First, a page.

I think it makes a big difference based on how many colonies you are dealing with. If you have one or two then ya, you can ponder that one all day. OTOH, if you are going down a line of 20, at the end of the line you dont remember details of individual colonies unless they went onto the yard sheet.
 

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Discussion Starter · #13 ·
I used to do that a lot, but over time realized that if I thought something was right going thru one of the first colonies in a line, by the time I got to the end, I would have a different perspective on things. So now we do it differently. When doing hive checks, I check them all, and make notes on the yard sheet as I go thru them. When I've been thru them all, sit down with a cold drink and review the notes, then make a plan of action. Invariably after looking at them all, the plan will be different than if I had just started doing stuff immediately.

I think it makes a big difference based on how many colonies you are dealing with. If you have one or two then ya, you can ponder that one all day. OTOH, if you are going down a line of 20, at the end of the line you dont remember details of individual colonies unless they went onto the yard sheet.
I like this. Only being a few years in, it is easy to think things like swarming and queen cells are a RIGHT NOW kind of thing. But there is time to stop and think.
 

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All the time, but the problem-solving process is one of the things I enjoy about beekeeping. I learn something every time!
 

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Do make a distinction between brooding and rethinking though.
I have hives at home and across town. The ones at home get more frequent attention so I get fewer surprises and I always have all my gear nearby. sometimes I make snap decisions away from home and then later think I should have done something differently. I then decide to live with it or go back and do something different. Usually I just leave it and live with it but sometimes I go back and do it right.
Brooding about it doesn't help but you CAN rethink your approach. It's mostly a question of times. Rethink once and you are good. rethink multiple times and you are just wasting time and effort.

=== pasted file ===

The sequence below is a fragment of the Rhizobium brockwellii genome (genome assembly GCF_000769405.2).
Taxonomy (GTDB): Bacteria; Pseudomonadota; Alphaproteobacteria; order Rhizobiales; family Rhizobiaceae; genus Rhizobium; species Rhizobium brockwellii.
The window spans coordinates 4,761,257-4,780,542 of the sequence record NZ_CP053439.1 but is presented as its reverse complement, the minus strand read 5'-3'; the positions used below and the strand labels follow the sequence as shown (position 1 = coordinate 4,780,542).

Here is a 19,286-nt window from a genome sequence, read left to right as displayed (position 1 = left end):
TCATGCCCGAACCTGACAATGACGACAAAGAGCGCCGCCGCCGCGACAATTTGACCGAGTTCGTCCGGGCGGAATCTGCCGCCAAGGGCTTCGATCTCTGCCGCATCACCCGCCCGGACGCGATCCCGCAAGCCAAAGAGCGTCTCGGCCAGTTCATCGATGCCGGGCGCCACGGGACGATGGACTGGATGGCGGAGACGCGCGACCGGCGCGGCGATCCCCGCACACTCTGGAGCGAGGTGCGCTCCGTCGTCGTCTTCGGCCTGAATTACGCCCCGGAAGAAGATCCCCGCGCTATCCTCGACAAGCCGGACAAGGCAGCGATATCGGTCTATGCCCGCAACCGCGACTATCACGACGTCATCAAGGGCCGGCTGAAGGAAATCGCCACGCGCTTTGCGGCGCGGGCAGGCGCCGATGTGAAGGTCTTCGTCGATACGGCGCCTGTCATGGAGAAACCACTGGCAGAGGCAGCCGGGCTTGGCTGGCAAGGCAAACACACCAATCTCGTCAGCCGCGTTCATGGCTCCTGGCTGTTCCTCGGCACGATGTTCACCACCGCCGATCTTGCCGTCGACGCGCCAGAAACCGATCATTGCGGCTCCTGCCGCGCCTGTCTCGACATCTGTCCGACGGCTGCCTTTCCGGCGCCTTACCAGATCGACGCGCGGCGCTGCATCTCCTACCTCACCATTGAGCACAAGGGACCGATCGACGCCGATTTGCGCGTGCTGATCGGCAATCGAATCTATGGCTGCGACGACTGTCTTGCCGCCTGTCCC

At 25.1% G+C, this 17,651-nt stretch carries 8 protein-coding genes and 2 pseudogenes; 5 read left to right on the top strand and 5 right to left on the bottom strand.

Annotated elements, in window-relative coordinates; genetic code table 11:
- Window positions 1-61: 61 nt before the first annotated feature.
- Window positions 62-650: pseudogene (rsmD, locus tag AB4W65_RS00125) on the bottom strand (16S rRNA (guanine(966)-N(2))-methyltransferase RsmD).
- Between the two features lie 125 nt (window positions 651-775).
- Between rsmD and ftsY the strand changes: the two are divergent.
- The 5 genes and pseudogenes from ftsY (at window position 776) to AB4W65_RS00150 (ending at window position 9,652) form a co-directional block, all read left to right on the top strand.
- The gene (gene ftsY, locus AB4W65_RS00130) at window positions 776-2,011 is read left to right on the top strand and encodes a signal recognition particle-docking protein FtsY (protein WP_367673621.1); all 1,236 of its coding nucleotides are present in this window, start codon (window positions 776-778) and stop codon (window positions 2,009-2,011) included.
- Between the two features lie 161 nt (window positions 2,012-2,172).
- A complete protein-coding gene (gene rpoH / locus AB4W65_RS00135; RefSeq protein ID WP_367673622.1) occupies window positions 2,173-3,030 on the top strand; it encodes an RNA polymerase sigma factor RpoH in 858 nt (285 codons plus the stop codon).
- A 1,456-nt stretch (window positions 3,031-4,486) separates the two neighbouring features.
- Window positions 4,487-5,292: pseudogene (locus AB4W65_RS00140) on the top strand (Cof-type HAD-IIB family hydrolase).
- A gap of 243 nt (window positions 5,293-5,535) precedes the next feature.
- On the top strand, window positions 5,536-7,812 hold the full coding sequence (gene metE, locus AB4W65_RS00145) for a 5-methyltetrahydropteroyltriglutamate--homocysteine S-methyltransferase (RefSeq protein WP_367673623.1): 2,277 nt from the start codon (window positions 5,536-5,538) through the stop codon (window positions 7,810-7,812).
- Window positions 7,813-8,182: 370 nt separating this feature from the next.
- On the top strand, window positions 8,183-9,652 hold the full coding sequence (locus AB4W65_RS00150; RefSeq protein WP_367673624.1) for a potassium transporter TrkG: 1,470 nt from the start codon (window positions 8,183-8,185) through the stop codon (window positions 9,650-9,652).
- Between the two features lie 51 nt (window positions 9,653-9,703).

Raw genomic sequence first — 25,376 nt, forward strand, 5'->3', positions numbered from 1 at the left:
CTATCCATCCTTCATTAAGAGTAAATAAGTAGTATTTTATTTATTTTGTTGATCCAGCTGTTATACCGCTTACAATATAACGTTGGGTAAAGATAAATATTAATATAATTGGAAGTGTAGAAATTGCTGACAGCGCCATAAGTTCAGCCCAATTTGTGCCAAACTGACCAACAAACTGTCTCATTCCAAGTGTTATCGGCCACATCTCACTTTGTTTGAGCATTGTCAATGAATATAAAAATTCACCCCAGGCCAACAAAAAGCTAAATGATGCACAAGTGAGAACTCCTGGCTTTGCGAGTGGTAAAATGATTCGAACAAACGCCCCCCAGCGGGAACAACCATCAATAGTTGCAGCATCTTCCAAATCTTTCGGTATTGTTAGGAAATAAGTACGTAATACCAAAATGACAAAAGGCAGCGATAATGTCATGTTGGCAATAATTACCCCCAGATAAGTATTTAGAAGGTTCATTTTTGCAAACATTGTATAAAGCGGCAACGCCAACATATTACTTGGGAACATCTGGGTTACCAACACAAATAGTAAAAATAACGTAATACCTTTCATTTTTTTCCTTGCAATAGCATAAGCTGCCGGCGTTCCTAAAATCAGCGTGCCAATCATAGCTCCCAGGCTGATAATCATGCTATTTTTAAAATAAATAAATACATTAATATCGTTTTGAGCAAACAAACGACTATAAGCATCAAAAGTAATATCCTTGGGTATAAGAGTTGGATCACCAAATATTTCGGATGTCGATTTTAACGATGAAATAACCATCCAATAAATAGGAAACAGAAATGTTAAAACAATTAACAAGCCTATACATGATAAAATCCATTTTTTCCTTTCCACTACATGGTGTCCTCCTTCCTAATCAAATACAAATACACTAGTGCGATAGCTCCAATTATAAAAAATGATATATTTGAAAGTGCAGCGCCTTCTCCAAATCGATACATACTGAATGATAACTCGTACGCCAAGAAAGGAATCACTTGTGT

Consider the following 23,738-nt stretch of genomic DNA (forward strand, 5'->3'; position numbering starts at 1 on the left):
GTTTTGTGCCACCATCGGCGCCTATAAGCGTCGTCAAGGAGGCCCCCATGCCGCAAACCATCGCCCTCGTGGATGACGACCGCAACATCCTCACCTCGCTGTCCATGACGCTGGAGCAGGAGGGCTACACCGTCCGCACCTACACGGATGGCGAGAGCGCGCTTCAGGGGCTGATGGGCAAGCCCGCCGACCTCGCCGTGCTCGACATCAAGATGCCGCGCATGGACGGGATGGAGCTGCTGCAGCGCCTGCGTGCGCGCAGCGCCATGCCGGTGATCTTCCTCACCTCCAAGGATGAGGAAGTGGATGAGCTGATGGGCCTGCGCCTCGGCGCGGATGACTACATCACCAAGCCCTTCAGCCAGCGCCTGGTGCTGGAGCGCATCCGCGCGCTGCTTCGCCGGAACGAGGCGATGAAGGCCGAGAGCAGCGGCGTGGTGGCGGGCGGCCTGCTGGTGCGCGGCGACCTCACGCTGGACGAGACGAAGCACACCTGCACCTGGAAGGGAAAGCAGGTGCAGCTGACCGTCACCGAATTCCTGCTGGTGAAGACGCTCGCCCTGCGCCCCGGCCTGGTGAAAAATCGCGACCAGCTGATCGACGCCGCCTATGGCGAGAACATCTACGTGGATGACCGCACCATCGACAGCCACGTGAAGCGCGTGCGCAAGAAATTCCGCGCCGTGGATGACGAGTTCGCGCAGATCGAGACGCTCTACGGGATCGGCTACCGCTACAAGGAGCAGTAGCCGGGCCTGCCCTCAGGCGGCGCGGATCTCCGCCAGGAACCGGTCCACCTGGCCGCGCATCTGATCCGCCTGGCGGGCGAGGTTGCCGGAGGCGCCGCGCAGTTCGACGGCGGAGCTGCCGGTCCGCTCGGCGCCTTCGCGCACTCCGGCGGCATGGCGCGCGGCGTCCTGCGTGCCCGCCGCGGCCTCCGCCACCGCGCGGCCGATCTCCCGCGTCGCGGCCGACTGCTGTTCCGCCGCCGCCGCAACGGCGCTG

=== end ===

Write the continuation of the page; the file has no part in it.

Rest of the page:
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When making snap decisions, and often times you must, keep in mind the phrase "primum non nocere", most importantly, do no harm. Don't do something which cannot be undone before thinking it through. This would include things like combining hives, culling queen cells (especially supercedure cells), and dispatching a queen.
 

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Most of the situations have been handled before, and there is a standard operating procedure for it.

Look at what resources are there, find what is missing or low, and correct the imbalance, Next hive, please.

Crazy Roland
 

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It was so nice to read all these posts. I do sometimes make myself crazy wondering for too long if I made the right change or no change to a hive. I try to go down with a plan and hopefully the right equipment, that is nice when it all seems to come together. One thing that is a constant in beekeeping is that there is always something to learn, the bees have it figured out, and we as beekeepers are just trying to help them succeed.
 

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:applause:It was so nice to read all these posts. I do sometimes make myself crazy wondering for too long if I made the right change or no change to a hive. I try to go down with a plan and hopefully the right equipment, that is nice when it all seems to come together. One thing that is a constant in Beekeeping, is that there is always something to learn, the bees have it figured out, and we as beekeepers are just trying to help them succeed.